Virtue of the Week: Honor

Friends, …… of my favorite stories about “honor”.


The Lakota tribe was known as some of the greatest warriors of all time. They were feared in battle. Every young man was raised to be a warrior for the tribe. Within the tribe of warriors was a small group of men called the Red Shirt Warriors. The color red in Lakota culture stood for honor. They were the best of the best, a prestigious club that every young warrior wanted to strive to be a part of.

Every four years, the Red Shirt Warriors extended an invitation to a select few of the young warriors to test themselves in order to be admitted to the group. The physical tests were difficult and not all those invited were able to pass. The first tests were ones that allowed the young warriors to demonstrate the skills of battle – marksmanship, horsemanship etc. But the last test to earn membership to the elite group was a difficult test of endurance.

The test had a time limit of four days and was done during the hottest part of the year. Each young warrior was sent out by themselves, without food or water and only a knife for protection and told to follow a well-known path to a high shale cliff. They were instructed to climb the high cliff and recover a red sash that had been tied to a stone at the top of the mountain. Their goal was to recover the sash from the top of the cliff and return to camp with it within the four day time period. Little did they know that the tribal elders had actually placed two red sashes on the mountain. One rolled up tied red sash that when unfurled was about 6 feet long had been placed at the top of the mountain on the high cliff (which is the one they were instructed to return with), and one rolled up tied red sash that when unfurled was only about 3 feet long which had been placed at the bottom of the mountain just off the side of the trail and easily gotten.

Because of the difficulty and distance, the young warriors would usually get back by sunset of the fourth day, exhausted, thirsty and hungry. Upon arriving back to the tribe and before they were given any food or water, they were escorted into the lodge of the Red Shirt Warriors and asked to present the sash they had recovered. According to their stories, no one being tested ever returned without a red sash. The sash was to be held tightly in their hands. The young man was asked to hold one end of the sash at head height and let it unfurl toward the ground.

If it extended all the way to the ground, the man had gained membership and was considered a Red Shirt Warrior. If it did not reach the ground, he was denied membership, and never allowed another opportunity to join the elite group. No explanation was given to the ones denied and no explanation was ever needed, because it wasn’t just a test of endurance, but more importantly, a test of honor.

Honoring our Humanity in Others.

Failure to honor our humanity in others is a root cause for a lot of the pain and suffering that takes place in today’s society. Rather than look for the reflection of our own humanity in others, we often seek to de-humanize and de-individuate others so that it is easier to hurt them. Psychologically, it is necessary to categorize others as sub-human in order to legitimize bullying, meanness, and even violence. Instead of looking for commonalities, we look for differences that can separate others from our own humanity and turn them into objects rather than humans.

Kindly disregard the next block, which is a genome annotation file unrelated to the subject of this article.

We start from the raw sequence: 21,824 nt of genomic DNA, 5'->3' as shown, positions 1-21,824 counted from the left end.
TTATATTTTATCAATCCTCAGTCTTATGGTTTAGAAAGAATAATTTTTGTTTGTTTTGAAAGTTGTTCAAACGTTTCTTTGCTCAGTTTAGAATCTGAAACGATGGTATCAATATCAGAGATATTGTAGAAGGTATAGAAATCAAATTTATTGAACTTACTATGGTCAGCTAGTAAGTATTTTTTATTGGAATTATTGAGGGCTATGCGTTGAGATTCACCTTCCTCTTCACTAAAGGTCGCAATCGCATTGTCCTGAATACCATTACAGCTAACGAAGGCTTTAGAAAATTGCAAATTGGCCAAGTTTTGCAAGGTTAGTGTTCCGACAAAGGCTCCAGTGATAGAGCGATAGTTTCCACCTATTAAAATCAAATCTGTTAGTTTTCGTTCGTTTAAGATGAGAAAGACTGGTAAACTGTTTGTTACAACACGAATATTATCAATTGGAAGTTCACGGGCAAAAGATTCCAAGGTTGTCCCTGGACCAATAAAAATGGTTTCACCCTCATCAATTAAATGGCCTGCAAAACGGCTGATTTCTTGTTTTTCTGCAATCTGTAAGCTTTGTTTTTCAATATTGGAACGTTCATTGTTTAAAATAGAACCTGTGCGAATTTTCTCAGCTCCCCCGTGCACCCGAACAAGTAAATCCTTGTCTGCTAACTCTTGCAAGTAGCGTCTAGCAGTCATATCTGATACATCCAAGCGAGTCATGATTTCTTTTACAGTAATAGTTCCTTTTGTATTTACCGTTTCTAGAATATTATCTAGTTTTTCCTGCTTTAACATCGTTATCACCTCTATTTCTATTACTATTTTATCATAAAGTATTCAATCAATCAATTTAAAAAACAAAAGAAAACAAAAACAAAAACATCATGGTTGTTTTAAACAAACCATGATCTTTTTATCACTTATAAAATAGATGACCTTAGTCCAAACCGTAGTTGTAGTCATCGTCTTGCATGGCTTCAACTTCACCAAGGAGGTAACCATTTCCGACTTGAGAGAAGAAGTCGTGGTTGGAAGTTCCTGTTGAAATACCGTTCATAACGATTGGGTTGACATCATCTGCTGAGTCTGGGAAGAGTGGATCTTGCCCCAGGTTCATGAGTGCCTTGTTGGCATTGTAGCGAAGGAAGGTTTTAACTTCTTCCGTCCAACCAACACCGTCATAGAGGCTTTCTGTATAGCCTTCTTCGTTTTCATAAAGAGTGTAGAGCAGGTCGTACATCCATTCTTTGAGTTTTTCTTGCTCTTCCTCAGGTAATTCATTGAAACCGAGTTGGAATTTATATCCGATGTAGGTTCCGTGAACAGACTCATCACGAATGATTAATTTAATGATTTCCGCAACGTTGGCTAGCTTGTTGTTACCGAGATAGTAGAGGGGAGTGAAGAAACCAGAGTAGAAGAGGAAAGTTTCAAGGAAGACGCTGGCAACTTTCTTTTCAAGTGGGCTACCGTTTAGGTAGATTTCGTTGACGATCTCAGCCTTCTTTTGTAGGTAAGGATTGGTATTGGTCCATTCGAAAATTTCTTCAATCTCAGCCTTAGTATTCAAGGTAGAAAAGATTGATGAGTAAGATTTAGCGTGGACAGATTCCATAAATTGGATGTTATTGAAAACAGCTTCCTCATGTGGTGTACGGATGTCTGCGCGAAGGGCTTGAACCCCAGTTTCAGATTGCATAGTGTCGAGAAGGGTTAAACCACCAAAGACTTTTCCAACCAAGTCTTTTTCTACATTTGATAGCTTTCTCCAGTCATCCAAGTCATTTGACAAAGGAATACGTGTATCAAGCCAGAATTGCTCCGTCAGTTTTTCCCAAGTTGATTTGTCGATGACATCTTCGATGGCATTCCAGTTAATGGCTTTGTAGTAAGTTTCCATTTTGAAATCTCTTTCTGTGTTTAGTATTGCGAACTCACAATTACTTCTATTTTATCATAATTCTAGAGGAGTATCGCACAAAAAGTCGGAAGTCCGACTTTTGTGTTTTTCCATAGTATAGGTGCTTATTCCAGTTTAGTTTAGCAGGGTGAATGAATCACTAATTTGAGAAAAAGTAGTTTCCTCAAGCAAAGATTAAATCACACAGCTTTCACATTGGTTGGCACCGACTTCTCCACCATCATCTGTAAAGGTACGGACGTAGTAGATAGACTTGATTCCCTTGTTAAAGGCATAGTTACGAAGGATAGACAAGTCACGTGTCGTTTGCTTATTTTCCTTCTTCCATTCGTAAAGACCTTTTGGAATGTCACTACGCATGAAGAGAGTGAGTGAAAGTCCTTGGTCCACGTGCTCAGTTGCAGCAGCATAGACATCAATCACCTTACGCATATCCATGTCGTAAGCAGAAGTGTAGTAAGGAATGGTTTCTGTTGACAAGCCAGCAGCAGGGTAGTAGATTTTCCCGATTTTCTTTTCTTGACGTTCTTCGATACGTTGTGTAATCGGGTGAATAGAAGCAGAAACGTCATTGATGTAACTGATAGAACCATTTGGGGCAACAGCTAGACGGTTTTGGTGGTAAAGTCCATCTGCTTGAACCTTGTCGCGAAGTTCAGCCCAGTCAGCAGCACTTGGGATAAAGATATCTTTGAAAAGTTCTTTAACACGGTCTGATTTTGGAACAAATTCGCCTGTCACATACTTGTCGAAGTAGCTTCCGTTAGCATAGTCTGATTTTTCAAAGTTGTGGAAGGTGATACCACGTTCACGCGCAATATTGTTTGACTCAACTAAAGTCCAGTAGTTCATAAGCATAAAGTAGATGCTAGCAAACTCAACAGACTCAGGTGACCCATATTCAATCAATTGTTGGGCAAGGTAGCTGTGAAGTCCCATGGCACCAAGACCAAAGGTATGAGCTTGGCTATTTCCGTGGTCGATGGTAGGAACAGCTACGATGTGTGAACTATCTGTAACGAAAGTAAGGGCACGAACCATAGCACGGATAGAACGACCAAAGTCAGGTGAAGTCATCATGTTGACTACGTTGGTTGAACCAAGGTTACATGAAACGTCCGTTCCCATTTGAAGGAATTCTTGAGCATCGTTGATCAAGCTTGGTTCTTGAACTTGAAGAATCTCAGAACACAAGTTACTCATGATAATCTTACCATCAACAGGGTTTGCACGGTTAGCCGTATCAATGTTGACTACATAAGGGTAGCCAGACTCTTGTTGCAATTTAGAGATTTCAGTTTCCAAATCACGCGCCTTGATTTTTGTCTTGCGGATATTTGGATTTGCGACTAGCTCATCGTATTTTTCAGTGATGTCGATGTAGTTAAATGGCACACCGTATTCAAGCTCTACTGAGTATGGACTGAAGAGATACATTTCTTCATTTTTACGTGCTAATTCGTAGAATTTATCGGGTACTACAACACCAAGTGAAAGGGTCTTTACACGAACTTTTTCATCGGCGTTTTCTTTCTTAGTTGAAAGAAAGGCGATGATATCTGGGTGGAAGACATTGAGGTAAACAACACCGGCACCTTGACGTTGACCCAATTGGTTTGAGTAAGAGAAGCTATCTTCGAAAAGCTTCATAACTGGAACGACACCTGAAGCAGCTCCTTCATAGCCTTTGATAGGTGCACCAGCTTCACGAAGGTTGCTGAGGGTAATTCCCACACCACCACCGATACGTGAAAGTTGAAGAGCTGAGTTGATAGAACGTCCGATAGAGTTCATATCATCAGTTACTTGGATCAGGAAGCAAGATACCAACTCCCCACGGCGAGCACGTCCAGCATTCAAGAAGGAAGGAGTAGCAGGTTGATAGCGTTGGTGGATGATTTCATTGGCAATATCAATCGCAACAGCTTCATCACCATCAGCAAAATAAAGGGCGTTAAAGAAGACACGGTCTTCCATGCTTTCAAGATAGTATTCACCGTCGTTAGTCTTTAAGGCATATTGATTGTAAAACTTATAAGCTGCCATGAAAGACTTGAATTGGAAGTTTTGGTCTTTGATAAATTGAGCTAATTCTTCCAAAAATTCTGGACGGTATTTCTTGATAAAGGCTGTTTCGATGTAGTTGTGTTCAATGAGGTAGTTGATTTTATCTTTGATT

Dehumanization is a psychological process whereby we view each other as less than human and thus not deserving of moral consideration. Dehumanization can be as innocuous as calling someone a “nerd”, to horrendous examples like the Jews in the eyes of Nazis and Tutsis in the eyes of Hutus (in the Rwandan genocide). Every dehumanizing and dishonoring conflict strains relationships and makes it difficult for parties to recognize that they are part of a shared humanity. They don’t see their humanity in others because in their own minds, they have made their opponents sub-human. Such conditions often lead to feelings of intense hatred and alienation. In severe cases, dehumanization makes the violation of generally accepted norms of behavior regarding one’s fellow man seem reasonable, or even necessary.

De-individuation is another common way that we fail to honor our humanity in others. This is the psychological process whereby a person is seen as a member of a category or group rather than as an individual. We do this when we say “oh he’s a goth”, or a “hick”, or a “geek”, or a “jock”. Because people who are de-individuated seem less than fully human, they are viewed as less protected by social norms against aggression than those who are individuated. It then becomes easier to rationalize name calling, viciousness, prejudice, or even violence towards them.

Let’s turn this around. Let’s honor and celebrate the reflections of our own humanity that we see in others. Let’s look for our commonalities rather than our differences. In a world that desperately needs changing, and our humanity in the balance, let’s set an example and show others how to honor our humanity.

A short video clip about honoring our elderly:

Honor the Elderly